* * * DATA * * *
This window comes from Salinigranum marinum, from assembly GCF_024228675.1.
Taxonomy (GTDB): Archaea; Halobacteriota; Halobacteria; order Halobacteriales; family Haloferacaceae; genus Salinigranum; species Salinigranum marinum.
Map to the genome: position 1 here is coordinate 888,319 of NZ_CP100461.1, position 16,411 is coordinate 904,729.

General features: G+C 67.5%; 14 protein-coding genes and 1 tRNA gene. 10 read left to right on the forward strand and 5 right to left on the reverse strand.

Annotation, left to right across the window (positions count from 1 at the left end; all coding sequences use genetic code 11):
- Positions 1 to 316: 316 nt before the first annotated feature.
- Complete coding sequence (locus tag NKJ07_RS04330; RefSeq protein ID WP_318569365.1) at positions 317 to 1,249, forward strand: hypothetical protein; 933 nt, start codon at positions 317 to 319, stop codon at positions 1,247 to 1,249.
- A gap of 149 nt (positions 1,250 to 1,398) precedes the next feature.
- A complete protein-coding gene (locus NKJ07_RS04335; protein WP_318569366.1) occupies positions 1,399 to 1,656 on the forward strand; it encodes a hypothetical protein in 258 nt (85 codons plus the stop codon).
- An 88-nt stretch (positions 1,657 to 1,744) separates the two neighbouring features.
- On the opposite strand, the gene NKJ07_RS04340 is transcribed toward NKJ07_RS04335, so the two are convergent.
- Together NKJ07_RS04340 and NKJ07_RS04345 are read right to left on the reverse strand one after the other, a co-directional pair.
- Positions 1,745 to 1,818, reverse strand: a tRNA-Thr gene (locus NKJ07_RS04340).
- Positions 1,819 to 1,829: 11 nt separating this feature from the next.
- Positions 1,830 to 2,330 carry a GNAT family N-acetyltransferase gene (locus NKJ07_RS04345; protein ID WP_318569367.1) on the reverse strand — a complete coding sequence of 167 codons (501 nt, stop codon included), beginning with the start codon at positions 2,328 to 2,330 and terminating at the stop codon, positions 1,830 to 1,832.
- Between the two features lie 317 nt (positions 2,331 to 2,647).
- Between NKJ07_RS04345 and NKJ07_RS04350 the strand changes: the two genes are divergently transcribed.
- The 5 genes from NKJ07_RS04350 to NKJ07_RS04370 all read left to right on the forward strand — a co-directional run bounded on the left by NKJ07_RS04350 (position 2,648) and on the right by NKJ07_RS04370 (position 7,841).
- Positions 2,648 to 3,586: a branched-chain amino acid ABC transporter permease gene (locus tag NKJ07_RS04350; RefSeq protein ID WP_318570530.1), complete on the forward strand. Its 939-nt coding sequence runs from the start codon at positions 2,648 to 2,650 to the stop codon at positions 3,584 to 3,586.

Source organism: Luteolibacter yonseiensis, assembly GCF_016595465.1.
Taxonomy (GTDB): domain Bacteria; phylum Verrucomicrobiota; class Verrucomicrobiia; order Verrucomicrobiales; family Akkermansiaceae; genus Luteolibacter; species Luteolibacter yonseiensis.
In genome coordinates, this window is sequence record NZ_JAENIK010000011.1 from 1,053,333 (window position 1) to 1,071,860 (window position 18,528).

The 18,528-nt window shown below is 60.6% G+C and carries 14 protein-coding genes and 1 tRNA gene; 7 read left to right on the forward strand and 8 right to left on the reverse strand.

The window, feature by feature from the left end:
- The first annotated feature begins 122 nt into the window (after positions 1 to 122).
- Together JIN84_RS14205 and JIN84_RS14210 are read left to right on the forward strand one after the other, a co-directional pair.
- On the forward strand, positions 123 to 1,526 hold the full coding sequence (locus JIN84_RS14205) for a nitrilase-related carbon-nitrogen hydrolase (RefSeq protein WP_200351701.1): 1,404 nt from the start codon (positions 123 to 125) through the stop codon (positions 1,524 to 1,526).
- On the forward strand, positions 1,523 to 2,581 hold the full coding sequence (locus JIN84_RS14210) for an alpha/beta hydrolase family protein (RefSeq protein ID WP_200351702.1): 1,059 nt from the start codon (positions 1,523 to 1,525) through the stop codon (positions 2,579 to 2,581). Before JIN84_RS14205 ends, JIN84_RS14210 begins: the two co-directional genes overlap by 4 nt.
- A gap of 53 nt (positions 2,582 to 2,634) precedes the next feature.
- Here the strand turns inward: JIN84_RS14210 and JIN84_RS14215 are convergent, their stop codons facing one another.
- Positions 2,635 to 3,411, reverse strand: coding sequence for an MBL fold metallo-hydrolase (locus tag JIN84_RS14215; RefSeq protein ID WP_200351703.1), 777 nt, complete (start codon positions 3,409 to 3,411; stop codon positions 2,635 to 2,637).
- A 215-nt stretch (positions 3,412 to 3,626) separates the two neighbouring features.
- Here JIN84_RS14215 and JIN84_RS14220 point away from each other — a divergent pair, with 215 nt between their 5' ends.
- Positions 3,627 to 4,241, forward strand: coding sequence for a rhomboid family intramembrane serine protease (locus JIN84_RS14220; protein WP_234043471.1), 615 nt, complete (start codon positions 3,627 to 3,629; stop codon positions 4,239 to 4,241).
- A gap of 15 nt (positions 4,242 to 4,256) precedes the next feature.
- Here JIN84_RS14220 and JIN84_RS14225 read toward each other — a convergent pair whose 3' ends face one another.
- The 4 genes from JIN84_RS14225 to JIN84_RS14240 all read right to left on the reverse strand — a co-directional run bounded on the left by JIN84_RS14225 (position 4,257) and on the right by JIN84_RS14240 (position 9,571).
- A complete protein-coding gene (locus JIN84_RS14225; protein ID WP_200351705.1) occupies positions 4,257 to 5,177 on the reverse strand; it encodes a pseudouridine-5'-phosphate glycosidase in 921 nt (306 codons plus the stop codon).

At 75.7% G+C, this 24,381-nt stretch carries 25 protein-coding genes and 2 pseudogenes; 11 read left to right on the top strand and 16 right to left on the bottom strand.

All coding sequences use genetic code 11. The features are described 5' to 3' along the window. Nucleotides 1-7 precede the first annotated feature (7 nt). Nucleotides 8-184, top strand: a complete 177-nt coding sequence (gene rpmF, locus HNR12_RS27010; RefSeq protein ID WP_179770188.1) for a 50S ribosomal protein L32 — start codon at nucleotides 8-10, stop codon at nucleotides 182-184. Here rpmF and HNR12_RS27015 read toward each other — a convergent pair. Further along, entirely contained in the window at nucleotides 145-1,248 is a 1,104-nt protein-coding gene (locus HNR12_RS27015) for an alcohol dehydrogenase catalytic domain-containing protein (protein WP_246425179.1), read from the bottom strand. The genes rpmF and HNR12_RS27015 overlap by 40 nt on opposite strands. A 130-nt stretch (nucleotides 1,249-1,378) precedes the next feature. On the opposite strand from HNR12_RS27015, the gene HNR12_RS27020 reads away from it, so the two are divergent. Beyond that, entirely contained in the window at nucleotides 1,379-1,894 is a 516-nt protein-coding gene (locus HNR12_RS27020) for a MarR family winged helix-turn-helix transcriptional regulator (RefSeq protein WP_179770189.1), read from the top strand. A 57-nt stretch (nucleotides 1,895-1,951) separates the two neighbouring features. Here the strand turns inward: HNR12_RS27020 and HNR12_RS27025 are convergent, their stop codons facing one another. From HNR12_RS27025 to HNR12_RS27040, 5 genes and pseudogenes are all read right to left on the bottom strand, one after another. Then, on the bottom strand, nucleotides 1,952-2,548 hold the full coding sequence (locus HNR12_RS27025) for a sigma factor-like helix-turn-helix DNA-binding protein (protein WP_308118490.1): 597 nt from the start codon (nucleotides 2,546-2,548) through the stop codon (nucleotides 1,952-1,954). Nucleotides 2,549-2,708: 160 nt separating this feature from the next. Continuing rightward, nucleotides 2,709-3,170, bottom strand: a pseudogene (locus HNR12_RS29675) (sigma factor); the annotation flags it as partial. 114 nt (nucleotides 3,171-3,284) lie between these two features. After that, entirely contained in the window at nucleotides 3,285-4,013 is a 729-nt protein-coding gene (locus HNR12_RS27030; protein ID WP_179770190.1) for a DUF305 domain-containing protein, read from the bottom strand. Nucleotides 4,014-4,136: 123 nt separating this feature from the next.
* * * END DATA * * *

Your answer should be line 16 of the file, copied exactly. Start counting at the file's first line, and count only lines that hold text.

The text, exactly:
- Between the two features lie 317 nt (positions 2,331 to 2,647).